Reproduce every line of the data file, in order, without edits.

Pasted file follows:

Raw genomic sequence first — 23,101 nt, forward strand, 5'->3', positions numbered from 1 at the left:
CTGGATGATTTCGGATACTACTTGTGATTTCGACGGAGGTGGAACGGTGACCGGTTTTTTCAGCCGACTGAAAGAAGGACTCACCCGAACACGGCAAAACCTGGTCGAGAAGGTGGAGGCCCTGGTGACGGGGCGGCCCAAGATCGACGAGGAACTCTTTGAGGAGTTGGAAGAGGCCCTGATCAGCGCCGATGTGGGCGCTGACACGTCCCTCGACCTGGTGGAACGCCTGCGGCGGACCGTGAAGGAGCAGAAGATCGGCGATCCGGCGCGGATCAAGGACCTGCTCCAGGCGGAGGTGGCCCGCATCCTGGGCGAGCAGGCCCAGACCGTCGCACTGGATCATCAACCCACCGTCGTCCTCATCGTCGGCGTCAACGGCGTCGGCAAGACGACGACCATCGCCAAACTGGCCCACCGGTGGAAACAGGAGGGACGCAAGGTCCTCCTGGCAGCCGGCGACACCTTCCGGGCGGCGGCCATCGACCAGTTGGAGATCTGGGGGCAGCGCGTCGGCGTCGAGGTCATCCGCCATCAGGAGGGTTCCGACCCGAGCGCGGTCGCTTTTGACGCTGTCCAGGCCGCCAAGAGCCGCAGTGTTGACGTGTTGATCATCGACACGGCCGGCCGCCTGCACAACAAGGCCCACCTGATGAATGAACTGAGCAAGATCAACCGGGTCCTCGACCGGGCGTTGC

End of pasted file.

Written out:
Raw genomic sequence first — 23,101 nt, forward strand, 5'->3', positions numbered from 1 at the left:
CTGGATGATTTCGGATACTACTTGTGATTTCGACGGAGGTGGAACGGTGACCGGTTTTTTCAGCCGACTGAAAGAAGGACTCACCCGAACACGGCAAAACCTGGTCGAGAAGGTGGAGGCCCTGGTGACGGGGCGGCCCAAGATCGACGAGGAACTCTTTGAGGAGTTGGAAGAGGCCCTGATCAGCGCCGATGTGGGCGCTGACACGTCCCTCGACCTGGTGGAACGCCTGCGGCGGACCGTGAAGGAGCAGAAGATCGGCGATCCGGCGCGGATCAAGGACCTGCTCCAGGCGGAGGTGGCCCGCATCCTGGGCGAGCAGGCCCAGACCGTCGCACTGGATCATCAACCCACCGTCGTCCTCATCGTCGGCGTCAACGGCGTCGGCAAGACGACGACCATCGCCAAACTGGCCCACCGGTGGAAACAGGAGGGACGCAAGGTCCTCCTGGCAGCCGGCGACACCTTCCGGGCGGCGGCCATCGACCAGTTGGAGATCTGGGGGCAGCGCGTCGGCGTCGAGGTCATCCGCCATCAGGAGGGTTCCGACCCGAGCGCGGTCGCTTTTGACGCTGTCCAGGCCGCCAAGAGCCGCAGTGTTGACGTGTTGATCATCGACACGGCCGGCCGCCTGCACAACAAGGCCCACCTGATGAATGAACTGAGCAAGATCAACCGGGTCCTCGACCGGGCGTTGC